Diving boards won’t be coming back to the Watertown-Mayer pool any time soon, but it appears the event won’t be immediately going away, either.
Watertown-Mayer Athletic Director Mary Haugen informed the school board last week that Minnesota statutes and regulations regarding pool safety won’t allow for diving boards to be installed on the side of the high school’s pool, as swimming and diving coach Chuck Charnstrom had recently proposed. However, she also changed her recommendation to the school board from one that would immediately eliminate diving to one that would phase it out over the next three years.
Haugen recommended to the school board last month that the district eliminate diving as an event from its swimming and diving program. Because the Watertown-Mayer pool does meet state regulations for diving depth, the diving boards were removed in 2009 after a girl from an opposing team hit her head on the bottom of the pool. Competition had been allowed up to that point only if all involved parties signed a waiver of consent.
Diving has continued as an event for the Watertown-Mayer swimming and diving program, but only through the use of pools in other neighboring towns. For the past several years, the girls’ and boys’ teams have held practices and competitions at Safari Island in Waconia.
However, Haugen, in her initial recommendation to the school board in April, said it no longer made financial or logistical sense to continue to support an off-site event that required specialized coaching and $3,000 in funding for an event that featured just eight total athletes last year. At a public comment session during a special school board meeting earlier this month, numerous parents, coaches and former divers spoke in favor of saving the event, and Charnstrom floated his idea of moving the diving boards from their previous location at the end of the pool to the side of pool.
The theory was that by moving the boards to the side, they would be placed directly above the deepest part in the pool, a depth that would be consistent all the way across the pool. Previously, although the water was deep enough at the end of the board to allow for diving, the depth decreased too quickly as it approached the shallow end.
Haugen said Charnstom’s proposal would have worked in terms of having the proper 10-foot depth for the requisite 12-foot distance in front of the board. However, she said that upon investigation, the proposed setup would have failed in several other areas.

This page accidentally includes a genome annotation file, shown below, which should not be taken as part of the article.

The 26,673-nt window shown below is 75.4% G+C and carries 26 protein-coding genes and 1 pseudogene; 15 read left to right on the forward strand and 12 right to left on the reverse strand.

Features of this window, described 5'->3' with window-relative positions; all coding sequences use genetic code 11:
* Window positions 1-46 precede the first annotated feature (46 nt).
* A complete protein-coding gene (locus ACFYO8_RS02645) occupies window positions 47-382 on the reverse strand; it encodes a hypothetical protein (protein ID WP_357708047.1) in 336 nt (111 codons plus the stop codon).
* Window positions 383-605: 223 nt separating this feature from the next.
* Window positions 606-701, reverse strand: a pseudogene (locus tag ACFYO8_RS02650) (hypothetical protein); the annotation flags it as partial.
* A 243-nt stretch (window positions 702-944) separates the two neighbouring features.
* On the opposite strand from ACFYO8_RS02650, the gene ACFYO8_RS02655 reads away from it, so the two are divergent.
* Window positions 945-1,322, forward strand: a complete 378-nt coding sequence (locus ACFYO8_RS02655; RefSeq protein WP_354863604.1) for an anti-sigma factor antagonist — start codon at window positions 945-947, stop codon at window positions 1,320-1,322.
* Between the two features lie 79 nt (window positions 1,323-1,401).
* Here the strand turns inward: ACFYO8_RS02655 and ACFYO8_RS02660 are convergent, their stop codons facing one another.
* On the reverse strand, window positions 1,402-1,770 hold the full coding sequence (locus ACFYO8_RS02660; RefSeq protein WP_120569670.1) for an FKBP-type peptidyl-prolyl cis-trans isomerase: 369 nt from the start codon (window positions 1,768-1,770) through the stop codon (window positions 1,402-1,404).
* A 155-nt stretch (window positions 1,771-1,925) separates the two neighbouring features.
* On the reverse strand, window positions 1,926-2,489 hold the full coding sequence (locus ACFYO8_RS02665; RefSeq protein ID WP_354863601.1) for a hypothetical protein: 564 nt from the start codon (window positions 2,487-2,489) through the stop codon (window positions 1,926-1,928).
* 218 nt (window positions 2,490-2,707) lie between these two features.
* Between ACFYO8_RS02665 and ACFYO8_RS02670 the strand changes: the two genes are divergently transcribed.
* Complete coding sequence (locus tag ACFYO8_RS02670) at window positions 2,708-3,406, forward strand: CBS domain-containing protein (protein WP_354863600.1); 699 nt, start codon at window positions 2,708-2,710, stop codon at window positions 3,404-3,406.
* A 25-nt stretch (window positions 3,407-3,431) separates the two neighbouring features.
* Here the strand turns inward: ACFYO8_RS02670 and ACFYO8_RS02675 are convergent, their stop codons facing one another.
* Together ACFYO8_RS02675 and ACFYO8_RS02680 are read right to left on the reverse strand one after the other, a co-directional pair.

Haugen said that upon speaking both with the school’s primary vendor for school supplies and with the pool inspector for the Minnesota Department of Health and Safety, she learned that the 10-foot depth must also extend five-feet to each side of the board, a requirement the Watertown-Mayer pool still would not satisfy. There also needs to be 16 vertical feet of unobstructed space directly above the end of the board, and also extending eight feet to the side in every direction from that point. Watertown-Mayer’s pool would not meet that requirement because of the cables that hold up the pool cover.
However, while the boards will not be coming back to Watertown-Mayer, Haugen did change her recommendation to one that would allow all current high school divers with previous experience to finish their careers. Girls’ diving would still be eliminated immediately, because the team has no ninth- through 12th-grade divers returning with experience.
However, the boys’ program would continue for possibly the next three years under her recommendation. There are currently four boys in grades 9 through 12 who have previous experience, and the proposal would not eliminate the event until after all of them have graduated.
Haugen said that she is looking into a partnership with other schools that could be formed during those three years. Under such an arrangement, the Watertown-Mayer divers would practice with another team’s divers in their pool and receive coaching from that coach, but would still compete during meets with the Watertown-Mayer team. Haugen said she received a favorable response to the idea from Orono, and was still waiting to hear from Buffalo, a school with which Watertown-Mayer has utilized a similar arrangement with in the past.
Haugen’s proposal is only a recommendation to the school board, which ultimately could still decide to eliminate diving immediately or to completely leave the event as it is. The school board has not issued any public comments on its thoughts on the issue.